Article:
Contract - April 2013 - (Page 34)
PhoTo couRTEsy RIchARD PollAck
How Young Practitioners Can Present Themselves As Leaders
by Richard N. Pollack, FAIA, FIIDA
Richard N. Pollack, FAIA, FIIDA, writes a regular column for
Contract on business practices in design and professional
development. This month, he focuses on how emerging
professionals can develop as leaders within their firms and the
One of the marks of success for the architecture firm I founded was a
focus on marketing, business development, and yes, sales. Marketing
and business development are traditionally the words we use when we
mean sales but don’t like to say the term sales. In any case, selling is
what designers do not only when trying to secure new project work for
the firm or presenting design ideas to a client, but also when young
practitioners are working to advance themselves within a firm.
First, a bit of perspective based on my experience. As a young
practitioner in New York, and then San Francisco, I joined the AIA and
Institute of Business Designers (IBD, now IIDA) and was attending their
local meetings. I did that primarily to be in a milieu to meet other
designers and to learn about components of the profession that were
not part of my daily project work. After each association meeting, I
would write a summary of the presentations and notable professionals
in attendance and distribute it within the firm. Because the firm I was
working for granted me the time to attend, and sometimes paid for a
portion or all of my membership, I felt that I should share the
information. I continued to do that throughout my career.
I didn’t do this—get involved or inform my colleagues about the
events—with the intent of ingratiating myself with managers and
principals to get raises or better jobs. I simply thought it was
appropriate to do, and in hindsight it certainly helped my professional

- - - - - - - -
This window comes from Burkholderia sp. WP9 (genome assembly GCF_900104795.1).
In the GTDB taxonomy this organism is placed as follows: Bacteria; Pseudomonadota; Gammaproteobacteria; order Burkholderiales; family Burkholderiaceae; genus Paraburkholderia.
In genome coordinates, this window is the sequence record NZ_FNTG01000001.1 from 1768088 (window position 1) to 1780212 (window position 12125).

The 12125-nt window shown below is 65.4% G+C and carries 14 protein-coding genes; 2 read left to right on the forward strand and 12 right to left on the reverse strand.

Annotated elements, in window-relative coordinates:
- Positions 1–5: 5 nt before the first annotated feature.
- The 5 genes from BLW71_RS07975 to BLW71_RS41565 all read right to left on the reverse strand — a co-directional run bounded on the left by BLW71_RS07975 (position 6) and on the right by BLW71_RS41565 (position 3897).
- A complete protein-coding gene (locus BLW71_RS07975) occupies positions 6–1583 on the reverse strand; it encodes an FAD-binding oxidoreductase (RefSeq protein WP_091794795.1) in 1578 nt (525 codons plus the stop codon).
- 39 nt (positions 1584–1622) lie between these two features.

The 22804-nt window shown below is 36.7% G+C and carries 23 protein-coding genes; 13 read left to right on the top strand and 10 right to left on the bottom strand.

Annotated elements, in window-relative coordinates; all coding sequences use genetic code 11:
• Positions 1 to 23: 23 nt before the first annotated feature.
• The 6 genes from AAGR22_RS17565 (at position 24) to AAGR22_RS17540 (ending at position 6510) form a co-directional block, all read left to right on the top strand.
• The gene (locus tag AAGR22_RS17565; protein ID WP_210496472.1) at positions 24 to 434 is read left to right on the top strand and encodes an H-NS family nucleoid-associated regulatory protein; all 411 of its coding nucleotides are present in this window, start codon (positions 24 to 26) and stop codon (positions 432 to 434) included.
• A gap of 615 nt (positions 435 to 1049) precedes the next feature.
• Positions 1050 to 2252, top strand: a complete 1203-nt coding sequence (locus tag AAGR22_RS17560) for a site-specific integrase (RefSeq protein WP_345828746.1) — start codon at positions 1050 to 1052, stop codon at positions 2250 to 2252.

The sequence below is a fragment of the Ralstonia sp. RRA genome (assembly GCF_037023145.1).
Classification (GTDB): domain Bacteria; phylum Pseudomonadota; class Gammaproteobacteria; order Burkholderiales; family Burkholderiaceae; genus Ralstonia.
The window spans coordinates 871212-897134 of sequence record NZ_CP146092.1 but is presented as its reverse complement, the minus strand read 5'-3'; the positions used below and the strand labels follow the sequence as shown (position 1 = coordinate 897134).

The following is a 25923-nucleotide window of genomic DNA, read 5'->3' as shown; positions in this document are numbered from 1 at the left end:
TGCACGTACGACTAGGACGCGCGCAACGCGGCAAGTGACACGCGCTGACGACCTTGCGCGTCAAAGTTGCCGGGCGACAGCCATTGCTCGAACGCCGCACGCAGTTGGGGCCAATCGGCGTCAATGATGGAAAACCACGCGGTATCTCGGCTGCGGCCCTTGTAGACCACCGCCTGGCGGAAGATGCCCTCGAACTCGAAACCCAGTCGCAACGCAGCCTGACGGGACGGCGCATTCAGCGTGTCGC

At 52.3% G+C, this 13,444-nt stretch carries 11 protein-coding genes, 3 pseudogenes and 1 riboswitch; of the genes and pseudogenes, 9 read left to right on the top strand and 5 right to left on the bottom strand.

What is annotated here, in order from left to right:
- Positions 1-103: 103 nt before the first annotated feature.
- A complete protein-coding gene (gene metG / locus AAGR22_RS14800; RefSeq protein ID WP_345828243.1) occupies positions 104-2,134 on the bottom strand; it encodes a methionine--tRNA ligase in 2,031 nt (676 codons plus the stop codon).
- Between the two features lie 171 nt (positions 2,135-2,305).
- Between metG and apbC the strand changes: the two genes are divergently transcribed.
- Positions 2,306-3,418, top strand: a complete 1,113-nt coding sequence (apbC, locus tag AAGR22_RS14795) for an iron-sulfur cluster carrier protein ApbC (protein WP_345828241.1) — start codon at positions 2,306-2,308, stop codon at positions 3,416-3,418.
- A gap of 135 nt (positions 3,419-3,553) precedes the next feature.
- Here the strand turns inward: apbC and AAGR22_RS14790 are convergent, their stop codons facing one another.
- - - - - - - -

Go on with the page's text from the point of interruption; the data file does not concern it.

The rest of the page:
advancement. The firm’s leadership recognized my efforts, and they
were subsequently more willing to give me added responsibilities and
compensation. In fact, I was selling and promoting myself in a
non-pushy, non-aggressive style within the firm without necessarily
requiring a personal upside. Looking back now, it’s clear that this was
the onset of my progression into management and then leadership.
Learning from colleagues, completing good design work, and
improving one’s professional efforts are certainly vital to future success,
but one also needs to be visible to leadership: that’s selling yourself.
This means finding appropriate and comfortable approaches that will
lead to your progression in the firm. Here are several strategies and
tactics to help young practitioners bypass my decades of unplanned
growth within firms.
1. Becoming active in professional associations
Becoming active in AIA, IIDA, ASID, or related organizations of interest
allows you to be visible to leadership, and the sharing of information
about the profession will be of benefit to your firm and colleagues. An
important component of this, though, is to not only join but to be active
in the organization.
2. Volunteer in community organizations
Two organizations—Architecture for Humanity and Habitat for
Humanity—for example, are nonprofits that benefit many communities.
As you get involved, be sure to recruit colleagues at your firm to
participate. You could get your firm to potentially sponsor an event, or
at least support you and your colleagues’ minimal office time
involvement. Share photos or videos from the event at an office
function or on the firm’s social media platforms.
3. Put in extra effort
Even with IIDA’s Student Mentoring or AIA’s Intern Development
Program, a young practitioner may not be exposed to various aspects
of professional practice needed for advancement. Ask your managers
or senior colleagues to mentor in areas of interest that are not part of
your project work. Admitting a lack of knowledge and asking for
mentoring is part of professional growth, and you can then develop a
new or improved skill and then promote that development.
4. Propose and organize professional extra-curricular activities
Too many firms do not have regularly scheduled design crits or
discussions. If this describes your firm, propose the idea to your firm’s
leadership, and perhaps take the lead to develop a business plan for
such activities. This, again, demonstrates your leadership to the firm.
You can easily see how efforts beyond your day-to-day tasks will
make firm management and leadership more aware of your
contributions, which will help you sell yourself up the responsibility and
compensation ladder. Good luck!
Richard Pollack is the cEo of san Francisco–based Pollack
consulting, which supports firm growth and success through
improved business development, winning presentation techniques,
recruitment of top talent, business coaching, and ownership
Table of Contents for the Digital Edition of Contract - April 2013
Contract - April 2013
Columnist: How Young Practitioners Can Present Themselves As Leaders
Product Focus: Rugs the Right Way
Product Focus: Sitting Pretty
Product Focus: Basking in the Sun
Product Briefs: Hospitality
Designers Select: Hospitality
Contract - April 2013